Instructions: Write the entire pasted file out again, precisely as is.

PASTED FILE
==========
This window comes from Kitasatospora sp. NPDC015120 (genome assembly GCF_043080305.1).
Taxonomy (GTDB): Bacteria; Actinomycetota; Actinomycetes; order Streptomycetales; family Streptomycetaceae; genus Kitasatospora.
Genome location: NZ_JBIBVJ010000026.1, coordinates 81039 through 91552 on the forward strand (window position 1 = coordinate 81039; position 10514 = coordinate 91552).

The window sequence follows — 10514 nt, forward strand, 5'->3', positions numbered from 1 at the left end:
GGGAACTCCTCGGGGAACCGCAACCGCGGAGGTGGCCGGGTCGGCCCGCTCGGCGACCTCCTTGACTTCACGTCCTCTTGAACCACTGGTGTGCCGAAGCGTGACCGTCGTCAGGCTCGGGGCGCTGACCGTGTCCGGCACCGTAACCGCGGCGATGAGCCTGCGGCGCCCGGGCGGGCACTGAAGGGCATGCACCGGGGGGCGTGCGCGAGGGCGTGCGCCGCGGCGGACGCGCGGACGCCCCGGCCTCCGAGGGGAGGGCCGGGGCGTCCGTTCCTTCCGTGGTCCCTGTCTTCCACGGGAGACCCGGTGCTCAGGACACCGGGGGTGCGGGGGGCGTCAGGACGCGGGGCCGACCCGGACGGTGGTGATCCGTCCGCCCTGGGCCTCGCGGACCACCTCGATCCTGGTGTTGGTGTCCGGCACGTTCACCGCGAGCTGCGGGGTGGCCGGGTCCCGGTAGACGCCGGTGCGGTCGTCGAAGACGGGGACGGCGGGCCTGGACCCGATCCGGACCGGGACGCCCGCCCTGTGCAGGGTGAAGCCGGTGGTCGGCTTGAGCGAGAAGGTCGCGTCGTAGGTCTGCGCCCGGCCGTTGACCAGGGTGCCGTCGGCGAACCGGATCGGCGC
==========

This window comes from Kitasatospora sp. NPDC015120 (genome assembly GCF_043080305.1).
Taxonomy (GTDB): Bacteria; Actinomycetota; Actinomycetes; order Streptomycetales; family Streptomycetaceae; genus Kitasatospora.
Genome location: NZ_JBIBVJ010000026.1, coordinates 81039 through 91552 on the forward strand (window position 1 = coordinate 81039; position 10514 = coordinate 91552).

The window sequence follows — 10514 nt, forward strand, 5'->3', positions numbered from 1 at the left end:
GGGAACTCCTCGGGGAACCGCAACCGCGGAGGTGGCCGGGTCGGCCCGCTCGGCGACCTCCTTGACTTCACGTCCTCTTGAACCACTGGTGTGCCGAAGCGTGACCGTCGTCAGGCTCGGGGCGCTGACCGTGTCCGGCACCGTAACCGCGGCGATGAGCCTGCGGCGCCCGGGCGGGCACTGAAGGGCATGCACCGGGGGGCGTGCGCGAGGGCGTGCGCCGCGGCGGACGCGCGGACGCCCCGGCCTCCGAGGGGAGGGCCGGGGCGTCCGTTCCTTCCGTGGTCCCTGTCTTCCACGGGAGACCCGGTGCTCAGGACACCGGGGGTGCGGGGGGCGTCAGGACGCGGGGCCGACCCGGACGGTGGTGATCCGTCCGCCCTGGGCCTCGCGGACCACCTCGATCCTGGTGTTGGTGTCCGGCACGTTCACCGCGAGCTGCGGGGTGGCCGGGTCCCGGTAGACGCCGGTGCGGTCGTCGAAGACGGGGACGGCGGGCCTGGACCCGATCCGGACCGGGACGCCCGCCCTGTGCAGGGTGAAGCCGGTGGTCGGCTTGAGCGAGAAGGTCGCGTCGTAGGTCTGCGCCCGGCCGTTGACCAGGGTGCCGTCGGCGAACCGGATCGGCGC